Feedback from stakeholders during the open comment period emphasized the lack of prospective evidence supporting the use of PET in patients with suspected lymphoma. The available study, however, did include patients undergoing their initial diagnostic biopsy for lymphoma; as such, the EP felt that the evidence supported the use of PET in patients in whom an initial biopsy was required to investigate suspected lymphoma. The EP further felt that the potential benefit to patients in facilitating a more accurate and timely diagnosis outweighed the potential harms (including increased radiation exposure) and costs associated with PET imaging.
Conditional Recommendation.—Clinical care providers may obtain bone marrow biopsies for the primary diagnosis in select patients with suspected lymphomas.
Note: For certain lymphoma types (eg, splenic low-grade lymphomas, lymphoplasmacytic lymphomas [LPLs]), bone marrow biopsy may be preferred to more invasive surgical methods.
The strength of evidence to support this guideline statement is very low.
Most studies addressing the role of bone marrow examination in the diagnosis of lymphoma, including the literature extracted for this guideline, did not directly address the primary diagnosis of lymphoma in general. The 3 studies39–41 outlined exemplify the most common study objectives: incidence of bone marrow involvement at primary diagnosis in the context of staging procedures of 1215 patients,40 comparison of diagnostic yield of aspirate versus biopsy in 143 lymphoma patients,39 and the diagnostic accuracy of bone marrow examination versus tissue sampling for the diagnosis of splenic marginal zone lymphoma and splenic diffuse red pulp small B-cell lymphoma, comparing immunophenotype and classification on bone marrow biopsies and splenectomy specimens.41
It is self-evident that bone marrow examination is the diagnostic modality of choice in lymphomas that may only involve bone marrow and no other sites, such as LPL. Initiating the diagnostic workup of suspected splenic lymphomas that involve bone marrow can most often be done more safely with bone marrow aspiration and biopsy, with a very low reported complication rate of 0.08%, mostly hemorrhagic events.42 Other diagnostic modalities are associated with a higher risk to the patient, with a complication rate of up to 16.7% reported for splenic FNA or biopsy, including serious adverse events such as splenic rupture27 (see also statement 2). Although architectural features of white pulp versus red pulp involvement can only be assessed on splenectomy or splenic biopsy specimens, the data obtained in bone marrow sampling and immunophenotyping with concordance of immunophenotype in bone marrow and involved spleen may be sufficient for determining treatment options.41 In addition, the bone marrow results can inform discussions with the patient weighing the potential benefits versus the additional risk associated with splenectomy or other splenic sampling.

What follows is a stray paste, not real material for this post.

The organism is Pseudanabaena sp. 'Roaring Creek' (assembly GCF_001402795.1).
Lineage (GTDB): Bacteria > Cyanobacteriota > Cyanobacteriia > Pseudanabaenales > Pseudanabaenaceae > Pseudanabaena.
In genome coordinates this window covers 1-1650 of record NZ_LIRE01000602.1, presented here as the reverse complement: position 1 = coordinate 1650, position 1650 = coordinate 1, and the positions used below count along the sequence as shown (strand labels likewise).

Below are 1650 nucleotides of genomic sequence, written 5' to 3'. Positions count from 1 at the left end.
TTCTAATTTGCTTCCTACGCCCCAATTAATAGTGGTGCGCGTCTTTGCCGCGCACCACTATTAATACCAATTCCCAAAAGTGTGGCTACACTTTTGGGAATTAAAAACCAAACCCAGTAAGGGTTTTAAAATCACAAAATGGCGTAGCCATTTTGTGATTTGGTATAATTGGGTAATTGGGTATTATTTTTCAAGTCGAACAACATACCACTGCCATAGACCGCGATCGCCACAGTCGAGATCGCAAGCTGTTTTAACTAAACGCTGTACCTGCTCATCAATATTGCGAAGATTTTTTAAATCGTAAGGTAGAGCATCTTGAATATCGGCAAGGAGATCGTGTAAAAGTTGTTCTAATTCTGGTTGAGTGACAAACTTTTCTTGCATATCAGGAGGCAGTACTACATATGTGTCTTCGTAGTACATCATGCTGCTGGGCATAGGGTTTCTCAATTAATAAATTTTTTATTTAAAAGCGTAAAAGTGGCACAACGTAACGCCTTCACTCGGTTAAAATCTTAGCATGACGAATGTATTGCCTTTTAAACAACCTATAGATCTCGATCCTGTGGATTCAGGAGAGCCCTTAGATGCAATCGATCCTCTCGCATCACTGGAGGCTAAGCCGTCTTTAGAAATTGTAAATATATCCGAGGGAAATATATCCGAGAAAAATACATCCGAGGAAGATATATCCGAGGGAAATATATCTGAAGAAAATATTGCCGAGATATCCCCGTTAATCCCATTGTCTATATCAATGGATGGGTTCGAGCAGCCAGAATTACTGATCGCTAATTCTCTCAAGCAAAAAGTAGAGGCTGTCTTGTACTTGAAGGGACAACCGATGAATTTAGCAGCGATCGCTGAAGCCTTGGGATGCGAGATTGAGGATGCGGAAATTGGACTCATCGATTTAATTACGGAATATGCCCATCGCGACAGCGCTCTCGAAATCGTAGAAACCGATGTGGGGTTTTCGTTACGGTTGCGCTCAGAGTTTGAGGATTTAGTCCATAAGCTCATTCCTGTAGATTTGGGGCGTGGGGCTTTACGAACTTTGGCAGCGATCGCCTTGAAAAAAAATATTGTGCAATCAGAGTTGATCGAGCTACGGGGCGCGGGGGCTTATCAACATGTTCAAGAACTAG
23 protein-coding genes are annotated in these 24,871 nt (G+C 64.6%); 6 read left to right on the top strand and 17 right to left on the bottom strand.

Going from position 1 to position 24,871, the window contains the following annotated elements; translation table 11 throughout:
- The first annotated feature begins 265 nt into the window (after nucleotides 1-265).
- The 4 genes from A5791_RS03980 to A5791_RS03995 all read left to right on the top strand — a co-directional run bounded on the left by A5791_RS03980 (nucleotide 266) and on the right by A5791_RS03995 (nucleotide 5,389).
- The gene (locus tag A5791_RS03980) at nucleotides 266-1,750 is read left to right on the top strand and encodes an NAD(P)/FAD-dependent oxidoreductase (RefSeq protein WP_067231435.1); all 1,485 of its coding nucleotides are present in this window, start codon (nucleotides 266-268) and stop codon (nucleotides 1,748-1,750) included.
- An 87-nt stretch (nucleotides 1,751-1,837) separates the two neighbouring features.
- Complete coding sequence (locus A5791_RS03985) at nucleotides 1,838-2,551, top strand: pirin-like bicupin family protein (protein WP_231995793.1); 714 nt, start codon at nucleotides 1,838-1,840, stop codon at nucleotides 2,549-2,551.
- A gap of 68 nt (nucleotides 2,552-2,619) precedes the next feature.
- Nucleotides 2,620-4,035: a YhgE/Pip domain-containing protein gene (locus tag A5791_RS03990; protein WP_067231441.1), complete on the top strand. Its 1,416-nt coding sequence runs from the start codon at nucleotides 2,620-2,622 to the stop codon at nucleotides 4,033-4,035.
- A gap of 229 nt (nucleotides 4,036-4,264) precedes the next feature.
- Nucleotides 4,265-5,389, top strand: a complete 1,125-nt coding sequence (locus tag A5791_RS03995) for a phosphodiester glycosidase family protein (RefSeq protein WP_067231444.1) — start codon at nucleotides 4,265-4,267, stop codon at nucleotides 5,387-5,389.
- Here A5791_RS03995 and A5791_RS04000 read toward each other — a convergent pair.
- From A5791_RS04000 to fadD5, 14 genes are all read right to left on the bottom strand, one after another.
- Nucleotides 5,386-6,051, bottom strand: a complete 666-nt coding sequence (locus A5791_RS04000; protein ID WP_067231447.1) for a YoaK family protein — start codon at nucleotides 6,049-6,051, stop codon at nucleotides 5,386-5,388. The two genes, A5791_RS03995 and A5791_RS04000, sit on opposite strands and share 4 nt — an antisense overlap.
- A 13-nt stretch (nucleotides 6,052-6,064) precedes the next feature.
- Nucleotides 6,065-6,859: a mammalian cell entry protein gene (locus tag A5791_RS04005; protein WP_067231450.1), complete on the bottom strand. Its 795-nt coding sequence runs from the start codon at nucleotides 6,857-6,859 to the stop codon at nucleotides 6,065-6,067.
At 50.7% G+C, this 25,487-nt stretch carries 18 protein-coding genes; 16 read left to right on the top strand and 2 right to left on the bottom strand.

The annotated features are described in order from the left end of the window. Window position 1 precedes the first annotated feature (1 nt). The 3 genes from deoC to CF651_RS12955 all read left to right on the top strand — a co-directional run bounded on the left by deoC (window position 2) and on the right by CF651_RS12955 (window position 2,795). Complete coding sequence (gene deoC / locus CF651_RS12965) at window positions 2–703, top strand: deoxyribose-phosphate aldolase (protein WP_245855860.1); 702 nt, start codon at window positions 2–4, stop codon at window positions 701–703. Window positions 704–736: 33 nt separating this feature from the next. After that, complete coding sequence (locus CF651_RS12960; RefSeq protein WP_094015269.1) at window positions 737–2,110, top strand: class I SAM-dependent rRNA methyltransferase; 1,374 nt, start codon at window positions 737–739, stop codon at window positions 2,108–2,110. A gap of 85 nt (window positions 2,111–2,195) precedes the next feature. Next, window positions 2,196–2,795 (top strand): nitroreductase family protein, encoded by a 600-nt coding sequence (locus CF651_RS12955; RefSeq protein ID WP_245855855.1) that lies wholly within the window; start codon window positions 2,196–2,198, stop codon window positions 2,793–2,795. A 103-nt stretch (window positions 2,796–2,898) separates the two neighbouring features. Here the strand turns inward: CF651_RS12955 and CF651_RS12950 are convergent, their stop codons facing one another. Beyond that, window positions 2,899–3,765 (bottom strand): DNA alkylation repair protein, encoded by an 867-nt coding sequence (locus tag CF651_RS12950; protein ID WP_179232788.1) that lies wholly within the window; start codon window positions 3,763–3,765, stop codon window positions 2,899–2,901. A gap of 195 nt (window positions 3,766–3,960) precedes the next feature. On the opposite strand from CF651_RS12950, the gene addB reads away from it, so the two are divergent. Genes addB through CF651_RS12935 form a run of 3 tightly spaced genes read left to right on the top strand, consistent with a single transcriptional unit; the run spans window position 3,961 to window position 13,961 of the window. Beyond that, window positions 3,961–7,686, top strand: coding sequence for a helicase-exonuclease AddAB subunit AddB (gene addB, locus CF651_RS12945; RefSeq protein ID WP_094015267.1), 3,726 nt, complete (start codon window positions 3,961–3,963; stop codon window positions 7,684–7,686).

Successful primary diagnosis of lymphoma is highly dependent on patient population and specific lymphoma subtype. Therefore, no evidence-based recommendation can be rendered as to when a primary diagnosis of lymphoma may be attempted with bone marrow examination only. Two extracted studies exemplified the high variation of rate of involvement and diagnostic yield. The study conducted in South Africa40 demonstrated the dramatic difference of lymphoma subtypes in HIV-positive versus HIV-negative patients, with statistically significant higher rates of bone marrow involvement for Burkitt lymphoma (53% versus 9.1%) and HL (53.5% versus 22.6%) in HIV-positive versus HIV-negative patients. A primary diagnosis by bone marrow examination only was rendered in 10.3% of cases, aided by IHC, flow cytometry, conventional karyotyping, and fluorescence in situ hybridization (FISH). A study from Egypt was conducted on staging bone marrows and elaborated on the varying incidences of lymphoma subtypes and bone marrow involvement in different countries.39 Discordant bone marrow involvement by low-grade lymphoma and other tissue involvement by high-grade lymphoma was infrequently reported at 4.8%, and discordant high-grade bone marrow transformation with low-grade tissue involvement was reported at 4.5%.40